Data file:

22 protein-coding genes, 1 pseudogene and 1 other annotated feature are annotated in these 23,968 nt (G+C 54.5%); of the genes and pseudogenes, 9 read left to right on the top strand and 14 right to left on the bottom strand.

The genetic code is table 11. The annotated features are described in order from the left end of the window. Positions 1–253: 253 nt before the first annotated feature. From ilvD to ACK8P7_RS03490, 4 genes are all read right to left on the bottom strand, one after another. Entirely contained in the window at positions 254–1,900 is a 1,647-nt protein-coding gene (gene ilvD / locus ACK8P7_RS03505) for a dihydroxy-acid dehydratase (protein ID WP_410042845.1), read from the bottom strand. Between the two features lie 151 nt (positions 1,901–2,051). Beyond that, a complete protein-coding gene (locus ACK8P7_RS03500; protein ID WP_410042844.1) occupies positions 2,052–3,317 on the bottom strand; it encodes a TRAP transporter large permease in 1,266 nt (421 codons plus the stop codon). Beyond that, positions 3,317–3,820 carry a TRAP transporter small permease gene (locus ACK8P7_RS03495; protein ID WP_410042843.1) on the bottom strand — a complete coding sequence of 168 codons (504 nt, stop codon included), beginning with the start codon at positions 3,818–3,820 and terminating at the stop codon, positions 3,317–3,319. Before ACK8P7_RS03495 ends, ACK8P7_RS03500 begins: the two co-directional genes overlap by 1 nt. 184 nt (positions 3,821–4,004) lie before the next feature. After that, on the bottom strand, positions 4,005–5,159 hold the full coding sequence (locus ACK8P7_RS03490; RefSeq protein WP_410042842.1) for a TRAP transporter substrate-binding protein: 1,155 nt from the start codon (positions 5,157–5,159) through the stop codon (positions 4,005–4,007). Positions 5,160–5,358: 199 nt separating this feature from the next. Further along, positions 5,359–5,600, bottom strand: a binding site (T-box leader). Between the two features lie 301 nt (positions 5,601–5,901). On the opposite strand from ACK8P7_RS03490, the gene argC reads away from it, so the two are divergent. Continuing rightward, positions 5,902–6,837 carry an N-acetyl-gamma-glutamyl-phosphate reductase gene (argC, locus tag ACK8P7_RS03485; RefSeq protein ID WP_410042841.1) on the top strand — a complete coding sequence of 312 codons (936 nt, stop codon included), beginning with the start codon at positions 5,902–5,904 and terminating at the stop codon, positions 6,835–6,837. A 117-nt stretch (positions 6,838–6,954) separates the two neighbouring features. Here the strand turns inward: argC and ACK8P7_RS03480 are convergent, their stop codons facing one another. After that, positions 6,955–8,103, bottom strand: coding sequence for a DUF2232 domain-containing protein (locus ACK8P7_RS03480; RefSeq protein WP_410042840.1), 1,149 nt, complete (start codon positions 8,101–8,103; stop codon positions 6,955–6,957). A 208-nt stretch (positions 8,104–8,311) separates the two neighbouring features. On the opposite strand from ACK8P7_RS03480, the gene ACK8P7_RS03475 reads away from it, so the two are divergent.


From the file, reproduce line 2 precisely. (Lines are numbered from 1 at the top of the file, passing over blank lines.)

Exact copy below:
The genetic code is table 11. The annotated features are described in order from the left end of the window. Positions 1–253: 253 nt before the first annotated feature. From ilvD to ACK8P7_RS03490, 4 genes are all read right to left on the bottom strand, one after another. Entirely contained in the window at positions 254–1,900 is a 1,647-nt protein-coding gene (gene ilvD / locus ACK8P7_RS03505) for a dihydroxy-acid dehydratase (protein ID WP_410042845.1), read from the bottom strand. Between the two features lie 151 nt (positions 1,901–2,051). Beyond that, a complete protein-coding gene (locus ACK8P7_RS03500; protein ID WP_410042844.1) occupies positions 2,052–3,317 on the bottom strand; it encodes a TRAP transporter large permease in 1,266 nt (421 codons plus the stop codon). Beyond that, positions 3,317–3,820 carry a TRAP transporter small permease gene (locus ACK8P7_RS03495; protein ID WP_410042843.1) on the bottom strand — a complete coding sequence of 168 codons (504 nt, stop codon included), beginning with the start codon at positions 3,818–3,820 and terminating at the stop codon, positions 3,317–3,319. Before ACK8P7_RS03495 ends, ACK8P7_RS03500 begins: the two co-directional genes overlap by 1 nt. 184 nt (positions 3,821–4,004) lie before the next feature. After that, on the bottom strand, positions 4,005–5,159 hold the full coding sequence (locus ACK8P7_RS03490; RefSeq protein WP_410042842.1) for a TRAP transporter substrate-binding protein: 1,155 nt from the start codon (positions 5,157–5,159) through the stop codon (positions 4,005–4,007). Positions 5,160–5,358: 199 nt separating this feature from the next. Further along, positions 5,359–5,600, bottom strand: a binding site (T-box leader). Between the two features lie 301 nt (positions 5,601–5,901). On the opposite strand from ACK8P7_RS03490, the gene argC reads away from it, so the two are divergent. Continuing rightward, positions 5,902–6,837 carry an N-acetyl-gamma-glutamyl-phosphate reductase gene (argC, locus tag ACK8P7_RS03485; RefSeq protein ID WP_410042841.1) on the top strand — a complete coding sequence of 312 codons (936 nt, stop codon included), beginning with the start codon at positions 5,902–5,904 and terminating at the stop codon, positions 6,835–6,837. A 117-nt stretch (positions 6,838–6,954) separates the two neighbouring features. Here the strand turns inward: argC and ACK8P7_RS03480 are convergent, their stop codons facing one another. After that, positions 6,955–8,103, bottom strand: coding sequence for a DUF2232 domain-containing protein (locus ACK8P7_RS03480; RefSeq protein WP_410042840.1), 1,149 nt, complete (start codon positions 8,101–8,103; stop codon positions 6,955–6,957). A 208-nt stretch (positions 8,104–8,311) separates the two neighbouring features. On the opposite strand from ACK8P7_RS03480, the gene ACK8P7_RS03475 reads away from it, so the two are divergent.